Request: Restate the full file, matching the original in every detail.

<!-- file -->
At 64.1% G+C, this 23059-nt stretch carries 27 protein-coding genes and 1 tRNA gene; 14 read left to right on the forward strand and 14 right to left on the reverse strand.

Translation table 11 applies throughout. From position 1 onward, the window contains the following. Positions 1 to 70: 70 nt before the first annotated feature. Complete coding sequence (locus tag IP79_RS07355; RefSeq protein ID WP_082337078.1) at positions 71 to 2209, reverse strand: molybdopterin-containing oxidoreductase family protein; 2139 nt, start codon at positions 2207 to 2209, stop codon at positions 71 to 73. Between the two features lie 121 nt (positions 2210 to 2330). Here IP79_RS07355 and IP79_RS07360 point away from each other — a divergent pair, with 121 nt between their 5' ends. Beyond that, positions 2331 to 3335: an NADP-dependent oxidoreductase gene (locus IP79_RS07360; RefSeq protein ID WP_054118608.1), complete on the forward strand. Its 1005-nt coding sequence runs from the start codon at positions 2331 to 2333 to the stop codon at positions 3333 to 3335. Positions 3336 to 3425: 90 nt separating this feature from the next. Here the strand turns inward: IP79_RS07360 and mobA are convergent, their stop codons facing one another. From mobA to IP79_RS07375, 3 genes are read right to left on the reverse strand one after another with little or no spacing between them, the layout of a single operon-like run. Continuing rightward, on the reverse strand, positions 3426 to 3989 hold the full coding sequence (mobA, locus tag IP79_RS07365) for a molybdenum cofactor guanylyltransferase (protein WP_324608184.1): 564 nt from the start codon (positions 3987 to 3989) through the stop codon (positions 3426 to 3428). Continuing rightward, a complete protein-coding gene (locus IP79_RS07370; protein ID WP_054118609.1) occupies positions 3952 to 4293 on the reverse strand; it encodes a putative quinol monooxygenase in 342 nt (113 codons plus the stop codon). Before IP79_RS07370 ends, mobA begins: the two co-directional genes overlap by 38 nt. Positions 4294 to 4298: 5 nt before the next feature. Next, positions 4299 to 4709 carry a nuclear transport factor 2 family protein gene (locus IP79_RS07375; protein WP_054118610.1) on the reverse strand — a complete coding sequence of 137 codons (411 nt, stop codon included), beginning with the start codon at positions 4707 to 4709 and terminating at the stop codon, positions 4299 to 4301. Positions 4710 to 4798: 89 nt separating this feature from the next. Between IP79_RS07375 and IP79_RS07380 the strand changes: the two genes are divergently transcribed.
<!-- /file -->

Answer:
At 64.1% G+C, this 23059-nt stretch carries 27 protein-coding genes and 1 tRNA gene; 14 read left to right on the forward strand and 14 right to left on the reverse strand.

Translation table 11 applies throughout. From position 1 onward, the window contains the following. Positions 1 to 70: 70 nt before the first annotated feature. Complete coding sequence (locus tag IP79_RS07355; RefSeq protein ID WP_082337078.1) at positions 71 to 2209, reverse strand: molybdopterin-containing oxidoreductase family protein; 2139 nt, start codon at positions 2207 to 2209, stop codon at positions 71 to 73. Between the two features lie 121 nt (positions 2210 to 2330). Here IP79_RS07355 and IP79_RS07360 point away from each other — a divergent pair, with 121 nt between their 5' ends. Beyond that, positions 2331 to 3335: an NADP-dependent oxidoreductase gene (locus IP79_RS07360; RefSeq protein ID WP_054118608.1), complete on the forward strand. Its 1005-nt coding sequence runs from the start codon at positions 2331 to 2333 to the stop codon at positions 3333 to 3335. Positions 3336 to 3425: 90 nt separating this feature from the next. Here the strand turns inward: IP79_RS07360 and mobA are convergent, their stop codons facing one another. From mobA to IP79_RS07375, 3 genes are read right to left on the reverse strand one after another with little or no spacing between them, the layout of a single operon-like run. Continuing rightward, on the reverse strand, positions 3426 to 3989 hold the full coding sequence (mobA, locus tag IP79_RS07365) for a molybdenum cofactor guanylyltransferase (protein WP_324608184.1): 564 nt from the start codon (positions 3987 to 3989) through the stop codon (positions 3426 to 3428). Continuing rightward, a complete protein-coding gene (locus IP79_RS07370; protein ID WP_054118609.1) occupies positions 3952 to 4293 on the reverse strand; it encodes a putative quinol monooxygenase in 342 nt (113 codons plus the stop codon). Before IP79_RS07370 ends, mobA begins: the two co-directional genes overlap by 38 nt. Positions 4294 to 4298: 5 nt before the next feature. Next, positions 4299 to 4709 carry a nuclear transport factor 2 family protein gene (locus IP79_RS07375; protein WP_054118610.1) on the reverse strand — a complete coding sequence of 137 codons (411 nt, stop codon included), beginning with the start codon at positions 4707 to 4709 and terminating at the stop codon, positions 4299 to 4301. Positions 4710 to 4798: 89 nt separating this feature from the next. Between IP79_RS07375 and IP79_RS07380 the strand changes: the two genes are divergently transcribed.